St. Louis Brewery Defeats Trademark Complaint by Heirs of Conservative Icon Schlafly
In a 3-0 decision, the U.S. Federal Circuit Court of Appeals ruled in favor of Saint Louis Brewery LLC, which was co-founded by Schlafly’s nephew Thomas Schlafly, and had applied in 2011 to trademark the Schlafly name.
Circuit Judge Pauline Newman said the name had acquired a “secondary meaning” and “distinctiveness” through sales of Schlafly-branded beer, and that surnames could be trademarked when that occurred.
The brewery began selling beer with the Schlafly logo in 1991, and sales had reached 74.8 million cans, bottles and draft servings between 2009 and 2014.
Phyllis Schlafly and her son Bruce Schlafly, an orthopedic surgeon, had claimed that trademarking the Schlafly name for beer could hurt their reputations by associating them with alcohol.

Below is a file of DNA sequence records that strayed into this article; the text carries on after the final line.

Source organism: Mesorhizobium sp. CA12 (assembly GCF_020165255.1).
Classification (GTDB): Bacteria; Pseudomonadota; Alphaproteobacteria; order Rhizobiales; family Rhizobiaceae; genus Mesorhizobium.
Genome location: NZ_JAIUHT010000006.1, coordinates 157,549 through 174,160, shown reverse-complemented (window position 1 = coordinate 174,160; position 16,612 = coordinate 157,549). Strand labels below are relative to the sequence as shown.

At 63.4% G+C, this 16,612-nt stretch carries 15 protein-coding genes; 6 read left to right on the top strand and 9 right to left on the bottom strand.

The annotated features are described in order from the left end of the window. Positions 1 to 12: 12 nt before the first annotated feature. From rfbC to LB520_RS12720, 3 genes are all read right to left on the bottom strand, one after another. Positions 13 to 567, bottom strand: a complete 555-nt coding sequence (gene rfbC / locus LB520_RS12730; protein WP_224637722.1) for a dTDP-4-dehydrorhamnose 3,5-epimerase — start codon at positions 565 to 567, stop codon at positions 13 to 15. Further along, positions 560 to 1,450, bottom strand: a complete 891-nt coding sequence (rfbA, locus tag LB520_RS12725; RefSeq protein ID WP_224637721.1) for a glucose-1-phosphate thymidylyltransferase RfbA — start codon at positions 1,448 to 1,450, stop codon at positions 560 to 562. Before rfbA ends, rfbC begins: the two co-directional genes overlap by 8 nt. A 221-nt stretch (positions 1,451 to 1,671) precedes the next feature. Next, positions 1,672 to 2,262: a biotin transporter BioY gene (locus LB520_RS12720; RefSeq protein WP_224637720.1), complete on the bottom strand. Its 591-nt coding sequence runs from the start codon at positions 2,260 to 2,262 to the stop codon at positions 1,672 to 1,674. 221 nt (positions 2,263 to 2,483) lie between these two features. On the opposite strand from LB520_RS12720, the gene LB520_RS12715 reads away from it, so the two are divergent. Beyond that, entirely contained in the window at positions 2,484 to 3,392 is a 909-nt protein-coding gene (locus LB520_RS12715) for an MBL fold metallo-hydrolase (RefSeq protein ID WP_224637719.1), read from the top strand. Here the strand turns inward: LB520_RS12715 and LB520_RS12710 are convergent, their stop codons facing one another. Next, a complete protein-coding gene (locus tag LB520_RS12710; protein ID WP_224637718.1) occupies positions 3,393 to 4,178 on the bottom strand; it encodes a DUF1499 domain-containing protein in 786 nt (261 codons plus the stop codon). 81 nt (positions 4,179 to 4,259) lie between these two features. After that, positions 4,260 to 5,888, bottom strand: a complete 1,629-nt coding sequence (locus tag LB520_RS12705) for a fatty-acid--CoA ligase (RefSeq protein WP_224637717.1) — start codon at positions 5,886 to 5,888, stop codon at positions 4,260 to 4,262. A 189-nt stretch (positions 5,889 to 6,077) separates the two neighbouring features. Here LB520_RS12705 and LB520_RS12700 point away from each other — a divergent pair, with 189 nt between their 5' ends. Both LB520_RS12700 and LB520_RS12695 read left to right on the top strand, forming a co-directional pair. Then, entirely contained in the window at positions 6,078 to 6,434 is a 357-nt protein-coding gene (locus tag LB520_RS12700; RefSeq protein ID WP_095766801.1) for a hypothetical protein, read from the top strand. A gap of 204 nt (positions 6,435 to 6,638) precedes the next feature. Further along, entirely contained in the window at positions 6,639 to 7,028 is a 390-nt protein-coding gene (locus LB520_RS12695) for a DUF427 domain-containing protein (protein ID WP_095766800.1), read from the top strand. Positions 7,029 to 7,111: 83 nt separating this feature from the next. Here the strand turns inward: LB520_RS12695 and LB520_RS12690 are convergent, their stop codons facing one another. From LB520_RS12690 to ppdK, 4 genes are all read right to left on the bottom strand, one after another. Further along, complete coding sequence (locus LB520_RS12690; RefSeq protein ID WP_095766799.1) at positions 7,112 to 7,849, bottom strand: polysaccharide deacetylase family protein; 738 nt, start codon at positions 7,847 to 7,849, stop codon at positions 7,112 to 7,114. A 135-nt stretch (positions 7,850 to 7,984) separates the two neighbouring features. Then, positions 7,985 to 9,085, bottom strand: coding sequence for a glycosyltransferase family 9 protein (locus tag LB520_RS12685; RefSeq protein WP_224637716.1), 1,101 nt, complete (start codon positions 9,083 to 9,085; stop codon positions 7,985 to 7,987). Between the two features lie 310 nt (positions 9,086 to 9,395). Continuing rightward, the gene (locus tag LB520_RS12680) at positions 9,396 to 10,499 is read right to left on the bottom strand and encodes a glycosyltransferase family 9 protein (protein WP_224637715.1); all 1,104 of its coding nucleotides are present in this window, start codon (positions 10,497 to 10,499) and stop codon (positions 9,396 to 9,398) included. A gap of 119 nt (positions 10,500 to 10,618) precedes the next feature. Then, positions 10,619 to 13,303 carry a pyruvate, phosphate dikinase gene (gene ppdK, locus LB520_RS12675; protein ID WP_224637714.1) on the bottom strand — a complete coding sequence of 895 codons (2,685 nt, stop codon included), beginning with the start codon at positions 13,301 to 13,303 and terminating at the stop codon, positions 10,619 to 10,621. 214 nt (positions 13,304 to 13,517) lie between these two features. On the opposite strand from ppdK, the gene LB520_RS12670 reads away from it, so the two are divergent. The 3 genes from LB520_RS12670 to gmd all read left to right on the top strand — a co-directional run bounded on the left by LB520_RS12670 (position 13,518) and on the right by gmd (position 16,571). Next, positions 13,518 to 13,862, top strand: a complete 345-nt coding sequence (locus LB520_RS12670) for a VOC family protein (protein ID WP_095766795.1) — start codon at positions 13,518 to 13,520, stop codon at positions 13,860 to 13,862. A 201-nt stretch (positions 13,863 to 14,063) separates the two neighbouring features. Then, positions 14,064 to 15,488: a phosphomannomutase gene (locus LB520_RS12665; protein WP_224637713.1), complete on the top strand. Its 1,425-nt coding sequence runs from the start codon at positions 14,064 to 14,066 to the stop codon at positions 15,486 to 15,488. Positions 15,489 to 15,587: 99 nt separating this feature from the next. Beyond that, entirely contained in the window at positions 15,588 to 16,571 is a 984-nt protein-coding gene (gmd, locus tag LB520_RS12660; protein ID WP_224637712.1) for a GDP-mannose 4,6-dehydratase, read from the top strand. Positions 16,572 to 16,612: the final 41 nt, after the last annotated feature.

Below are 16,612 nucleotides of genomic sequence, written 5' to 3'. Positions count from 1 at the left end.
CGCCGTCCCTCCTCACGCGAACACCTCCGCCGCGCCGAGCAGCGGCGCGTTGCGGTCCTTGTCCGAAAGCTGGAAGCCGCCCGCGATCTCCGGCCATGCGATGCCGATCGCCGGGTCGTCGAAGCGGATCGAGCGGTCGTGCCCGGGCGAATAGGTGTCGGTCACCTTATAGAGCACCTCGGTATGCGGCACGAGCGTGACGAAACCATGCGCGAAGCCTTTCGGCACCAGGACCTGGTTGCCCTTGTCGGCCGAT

Their lawyer Andrew Schlafly, of Far Hills, New Jersey, who is also a son of Phyllis Schlafly, said his clients plan to appeal to the U.S. Supreme Court.
“It’s unusual for a company to try to trademark a prominent surname such as this,” Andrew Schlafly said in an interview. “The law says words that are ‘primarily merely a surname’ should not be trademarked.”
Saint Louis Brewery distributes Schlafly beer in more than one dozen U.S. states and Washington, D.C.
“This is a huge relief,” Thomas Schlafly, who is also the brewery’s chairman, said. “It had never occurred to me that my relatives, who had no connection with beer, would oppose a routine trademark.”
The decision upheld an August 2016 ruling by the U.S. Trademark Trial and Appeal Board.
Phyllis Schlafly founded the conservative Eagle Forum and was a forceful opponent of abortion, Communism and adding an Equal Rights Amendment to the U.S. Constitution.
She died in September 2016 at the age of 92. A trust in her name was substituted as a plaintiff in the lawsuit.
The case is Schlafly et al v Saint Louis Brewery LLC, Federal U.S. Circuit Court of Appeals, No. 2017-1468.